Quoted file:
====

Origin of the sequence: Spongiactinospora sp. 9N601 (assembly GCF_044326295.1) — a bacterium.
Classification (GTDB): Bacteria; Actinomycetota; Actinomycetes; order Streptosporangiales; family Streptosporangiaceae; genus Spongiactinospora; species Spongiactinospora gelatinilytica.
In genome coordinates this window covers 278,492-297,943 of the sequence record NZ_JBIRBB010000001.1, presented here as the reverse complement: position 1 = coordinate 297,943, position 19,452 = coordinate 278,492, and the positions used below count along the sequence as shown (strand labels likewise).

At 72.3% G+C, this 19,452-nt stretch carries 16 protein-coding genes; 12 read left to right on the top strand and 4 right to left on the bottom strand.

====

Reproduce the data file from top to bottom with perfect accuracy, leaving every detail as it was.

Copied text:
Origin of the sequence: Spongiactinospora sp. 9N601 (assembly GCF_044326295.1) — a bacterium.
Classification (GTDB): Bacteria; Actinomycetota; Actinomycetes; order Streptosporangiales; family Streptosporangiaceae; genus Spongiactinospora; species Spongiactinospora gelatinilytica.
In genome coordinates this window covers 278,492-297,943 of the sequence record NZ_JBIRBB010000001.1, presented here as the reverse complement: position 1 = coordinate 297,943, position 19,452 = coordinate 278,492, and the positions used below count along the sequence as shown (strand labels likewise).

At 72.3% G+C, this 19,452-nt stretch carries 16 protein-coding genes; 12 read left to right on the top strand and 4 right to left on the bottom strand.